The Hugo-to-Valliant Project is an approximately 18-mile, 345,000 volt (345kV) transmission line from a new substation located at the Hugo power plant west of Fort Towson, Oklahoma, to an existing substation southeast of Valliant. It is part of a larger transmission line project being implemented to reduce system congestion, provide more efficient and costeffective transmission of energy and increase access to a broader range of generation resources.
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WHY IS THIS LINE NEEDED?
The lack of high-voltage electrical transmission in southeastern Oklahoma causes grid congestion and does not allow power to flow in the most efficient manner. The Southwest Power Pool (SPP) identified the Hugo-to-Valliant transmission line as a project that would ease congestion across the transmission network and bring significant economic and reliability benefits to Oklahoma and the regional grid. Because high-voltage (345kV) lines are inherently more efficient, this project will reduce losses and ease congestion on the existing 138 kV lines in the region, allowing more efficient dispatch of generation. This line is critical to improving the reliability of the regional power grid and supporting the national effort to create a stronger, more robust transmission network.
WHAT IS THE LINE ROUTE?
The route runs southeast from the Hugo power plant to a point south of Raymond Gary State Park, where it turns east and for the most part runs parallel to an existing transmission right of way to the Valliant substation. For a detailed map of the route, go to www.itcgreatplains.com/1_whyoklahoma.html.
WHAT WILL THE LINE LOOK LIKE?
The line is expected to be built primarily with single tubular-steel poles (monopoles) in order to minimize the impact on land use. The height of the structures will vary based on terrain, clearances to the ground, objects under the line and structure spacing, but will typically range between 100 and 150 feet. The span lengths between structures will be approximately 700 to 1,100 feet, with an average span of 900 feet.
WHAT IS THE DIRECT BENEFIT TO THE HUGO-VALLIANT AREA, AND HOW MANY JOBS WILL THIS PROJECT CREATE?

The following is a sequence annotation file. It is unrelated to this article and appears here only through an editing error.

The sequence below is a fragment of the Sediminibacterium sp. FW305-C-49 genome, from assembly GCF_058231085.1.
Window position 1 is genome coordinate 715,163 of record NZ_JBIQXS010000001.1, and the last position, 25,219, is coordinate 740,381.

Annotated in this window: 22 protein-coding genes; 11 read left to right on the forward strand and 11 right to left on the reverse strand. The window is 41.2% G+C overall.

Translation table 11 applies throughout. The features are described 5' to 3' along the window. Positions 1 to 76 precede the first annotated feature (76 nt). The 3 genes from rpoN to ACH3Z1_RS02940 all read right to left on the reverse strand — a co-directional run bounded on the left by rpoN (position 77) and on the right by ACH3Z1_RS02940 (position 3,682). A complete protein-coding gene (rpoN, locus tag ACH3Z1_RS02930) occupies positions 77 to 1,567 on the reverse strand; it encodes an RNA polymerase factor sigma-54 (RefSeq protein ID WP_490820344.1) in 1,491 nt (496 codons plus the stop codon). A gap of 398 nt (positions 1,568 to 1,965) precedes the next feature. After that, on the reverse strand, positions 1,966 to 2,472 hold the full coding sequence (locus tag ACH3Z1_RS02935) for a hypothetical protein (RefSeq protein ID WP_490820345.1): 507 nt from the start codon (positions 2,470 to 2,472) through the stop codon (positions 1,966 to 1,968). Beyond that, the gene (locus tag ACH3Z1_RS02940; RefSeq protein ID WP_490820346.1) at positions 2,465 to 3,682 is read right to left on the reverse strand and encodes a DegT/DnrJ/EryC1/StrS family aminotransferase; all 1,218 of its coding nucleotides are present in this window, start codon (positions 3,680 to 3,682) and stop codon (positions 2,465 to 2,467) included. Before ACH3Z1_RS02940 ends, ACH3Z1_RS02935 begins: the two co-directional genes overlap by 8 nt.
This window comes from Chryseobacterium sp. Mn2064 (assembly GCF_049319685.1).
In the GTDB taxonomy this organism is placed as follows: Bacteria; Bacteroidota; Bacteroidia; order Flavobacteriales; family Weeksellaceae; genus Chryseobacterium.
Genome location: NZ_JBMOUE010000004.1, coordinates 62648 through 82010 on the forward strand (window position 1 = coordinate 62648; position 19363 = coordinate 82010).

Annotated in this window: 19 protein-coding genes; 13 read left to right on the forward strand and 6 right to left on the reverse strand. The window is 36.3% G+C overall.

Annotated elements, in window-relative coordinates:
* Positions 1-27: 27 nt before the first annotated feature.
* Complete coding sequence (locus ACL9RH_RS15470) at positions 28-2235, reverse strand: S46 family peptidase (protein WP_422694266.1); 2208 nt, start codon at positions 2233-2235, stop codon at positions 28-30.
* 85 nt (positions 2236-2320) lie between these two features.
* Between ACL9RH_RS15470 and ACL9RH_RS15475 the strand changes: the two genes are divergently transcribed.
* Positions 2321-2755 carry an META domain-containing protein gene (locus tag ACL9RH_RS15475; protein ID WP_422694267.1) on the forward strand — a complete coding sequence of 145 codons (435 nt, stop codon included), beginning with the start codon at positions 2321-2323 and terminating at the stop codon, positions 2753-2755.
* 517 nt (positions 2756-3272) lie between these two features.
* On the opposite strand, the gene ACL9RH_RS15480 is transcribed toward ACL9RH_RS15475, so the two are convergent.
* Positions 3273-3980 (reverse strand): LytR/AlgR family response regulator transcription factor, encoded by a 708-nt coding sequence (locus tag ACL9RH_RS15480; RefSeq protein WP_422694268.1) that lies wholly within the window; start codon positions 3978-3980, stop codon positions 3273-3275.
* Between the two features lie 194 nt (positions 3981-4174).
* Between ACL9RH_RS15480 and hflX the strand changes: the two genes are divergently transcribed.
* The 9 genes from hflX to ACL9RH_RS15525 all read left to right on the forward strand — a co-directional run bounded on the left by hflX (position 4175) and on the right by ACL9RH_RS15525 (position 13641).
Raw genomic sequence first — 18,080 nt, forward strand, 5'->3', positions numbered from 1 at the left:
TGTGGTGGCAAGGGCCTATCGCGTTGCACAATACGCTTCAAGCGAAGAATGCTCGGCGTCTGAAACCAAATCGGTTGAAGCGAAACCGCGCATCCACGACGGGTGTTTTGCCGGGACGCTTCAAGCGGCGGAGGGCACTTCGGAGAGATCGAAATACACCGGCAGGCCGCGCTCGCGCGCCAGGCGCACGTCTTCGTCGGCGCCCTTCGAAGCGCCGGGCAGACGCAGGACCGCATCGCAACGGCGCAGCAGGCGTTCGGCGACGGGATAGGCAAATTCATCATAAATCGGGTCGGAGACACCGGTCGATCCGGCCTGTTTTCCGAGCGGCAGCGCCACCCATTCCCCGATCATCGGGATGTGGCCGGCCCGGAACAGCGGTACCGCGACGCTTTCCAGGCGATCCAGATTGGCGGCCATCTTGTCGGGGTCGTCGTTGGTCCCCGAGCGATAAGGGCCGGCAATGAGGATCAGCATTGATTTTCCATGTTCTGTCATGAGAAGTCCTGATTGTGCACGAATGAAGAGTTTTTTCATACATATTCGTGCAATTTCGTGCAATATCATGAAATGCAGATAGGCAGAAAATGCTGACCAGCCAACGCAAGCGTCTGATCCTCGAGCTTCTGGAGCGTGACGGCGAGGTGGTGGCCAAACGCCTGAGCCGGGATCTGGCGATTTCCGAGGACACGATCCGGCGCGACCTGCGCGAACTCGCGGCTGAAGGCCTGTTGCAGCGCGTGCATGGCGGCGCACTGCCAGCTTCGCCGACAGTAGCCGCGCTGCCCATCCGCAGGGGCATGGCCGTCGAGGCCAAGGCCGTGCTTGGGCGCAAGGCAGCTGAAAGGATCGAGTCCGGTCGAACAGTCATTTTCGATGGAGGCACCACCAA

The number of jobs related to this project is not certain at this stage, but the construction phase will have a positive impact on the local economy. For example, during construction, contractors estimate their employees spend about $6.50 to $7.50 for every hour they work in an area. That includes food, lodging, transportation, laundry and other needs that together represent a boost to the local economy. Over the longer term, economic benefits to the area and the state of Oklahoma include future property taxes and access to lower-cost energy from a diversity of sources. In addition, the line will provide additional power delivery capacity for future economic development. A more consistent and affordable energy supply will help existing businesses grow and also help attract new businesses, jobs and investment to the region.
HOW LONG WILL THIS PROCESS TAKE?
The Southwest Power Pool approved the Hugo-Valliant project in early 2009. Right-of-way acquisition was completed in September 2010 and engineering design was completed at the end of 2010. Construction activity got underway during the second quarter of 2011, and the line is projected to be energized in the second quarter of 2012.
WHO WILL PAY FOR THIS LINE?
Construction will be financed by ITC Great Plains. Because the line will benefit the entire region in terms of improved reliability, increased efficiency, and lower costs, the Southwest Power Pool will determine a revenue formula under which customers directly served by the line will pay a portion of the costs, and an additional percentage will be recovered from all customers in SPP region, which includes Oklahoma, Kansas, parts of northern Texas, New Mexico, Arkansas, Missouri and Nebraska.